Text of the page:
USS Harry S. Truman Prepares for Third Deployment in 4 Years

Sailors render a salute during colors aboard the Nimitz-class aircraft carrier USS Harry S. Truman (CVN 75), Jul. 4, 2019. (U.S. Navy photo/Donovan M. Jarrett)
Sailors render a salute during colors aboard the Nimitz-class aircraft carrier USS Harry S. Truman (CVN 75), Jul. 4, 2019. (U.S. Navy photo/Donovan M. Jarrett)

NORFOLK -- The USS Harry S. Truman is preparing for its third deployment in four years after finishing up one of the most unique aircraft carrier deployments in decades just late last year.

The Navy said the Truman headed out to sea last week to participate in a training exercise that will certify whether its entire strike group is ready for a variety of real-world scenarios they could face wherever they go. The exercise is similar to a final exam that signals a deployment is forthcoming.

The Truman returned from its last deployment in December and has been in what the Navy calls a sustainment phase since then, meaning it is still certified to deploy if called upon. But not every ship in its current strike group went on its most recent deployment.

The current exercise will work to ensure those ships -- the destroyers USS Ramage and USS Lassen -- are certified to deploy with the Truman and prepared for whatever missions the Navy has planned for them.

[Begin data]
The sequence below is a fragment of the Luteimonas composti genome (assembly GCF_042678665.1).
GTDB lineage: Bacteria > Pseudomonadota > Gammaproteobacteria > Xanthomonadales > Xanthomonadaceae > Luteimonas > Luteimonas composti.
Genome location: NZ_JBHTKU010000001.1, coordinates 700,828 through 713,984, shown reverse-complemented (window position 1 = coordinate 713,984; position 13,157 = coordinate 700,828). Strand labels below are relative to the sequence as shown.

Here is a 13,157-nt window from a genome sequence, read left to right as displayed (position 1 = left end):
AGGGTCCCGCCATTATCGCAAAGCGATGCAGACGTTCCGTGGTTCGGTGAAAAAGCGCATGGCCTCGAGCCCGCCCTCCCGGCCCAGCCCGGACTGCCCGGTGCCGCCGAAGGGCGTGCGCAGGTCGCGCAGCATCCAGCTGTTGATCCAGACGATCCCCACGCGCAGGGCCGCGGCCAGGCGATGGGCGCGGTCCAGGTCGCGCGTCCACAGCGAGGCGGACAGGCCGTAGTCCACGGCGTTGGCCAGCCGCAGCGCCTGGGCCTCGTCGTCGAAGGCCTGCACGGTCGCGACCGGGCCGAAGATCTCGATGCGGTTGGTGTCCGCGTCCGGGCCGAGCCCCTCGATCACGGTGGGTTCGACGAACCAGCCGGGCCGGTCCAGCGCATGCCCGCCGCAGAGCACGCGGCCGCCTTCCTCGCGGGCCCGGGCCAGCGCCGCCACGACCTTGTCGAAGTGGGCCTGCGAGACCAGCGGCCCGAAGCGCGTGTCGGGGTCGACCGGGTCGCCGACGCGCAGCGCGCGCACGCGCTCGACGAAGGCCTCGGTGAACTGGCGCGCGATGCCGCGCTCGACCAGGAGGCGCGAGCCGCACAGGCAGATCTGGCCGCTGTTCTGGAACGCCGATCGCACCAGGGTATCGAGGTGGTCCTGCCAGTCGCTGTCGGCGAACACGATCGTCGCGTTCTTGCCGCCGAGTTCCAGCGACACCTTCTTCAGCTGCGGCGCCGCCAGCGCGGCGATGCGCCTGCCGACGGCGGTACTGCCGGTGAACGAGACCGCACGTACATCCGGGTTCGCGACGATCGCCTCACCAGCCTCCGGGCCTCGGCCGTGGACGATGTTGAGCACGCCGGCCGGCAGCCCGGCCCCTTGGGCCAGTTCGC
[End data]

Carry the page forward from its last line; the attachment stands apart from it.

"This exercise will test our integrated strength as a multi-mission force," Rear Adm. Andrew J. Loiselle, the Truman Strike Group's commander, said in a statement. "The comprehensive training evolutions are an opportunity to grow as a team, both in our ability to sustain prolonged periods at sea and to find areas where we can improve."

The Navy has not publicly said when the Truman will deploy, where it will go or how long its deployment will last.

Last year, the Truman sailed into the Arctic and returned to Norfolk for a short time before returning to sea for a few more months. That deployment was part of a Defense Department plan to make aircraft carrier deployments less predictable after decades of routinely sending Norfolk-based aircraft carriers through the Mediterranean Sea on their way to the Persian Gulf and back.

Other ships in the strike group include the destroyers USS Forrest Sherman and USS Farragut. The cruiser USS Normandy also is part of the strike group and returned to sea Monday after spending the weekend in port to conduct unspecified repairs, according to the Navy's Second Fleet.

This article is written by Brock Vergakis from The Virginian-Pilot and was legally licensed via the Tribune Content Agency through the NewsCred publisher network. Please direct all licensing questions to legal@newscred.com.

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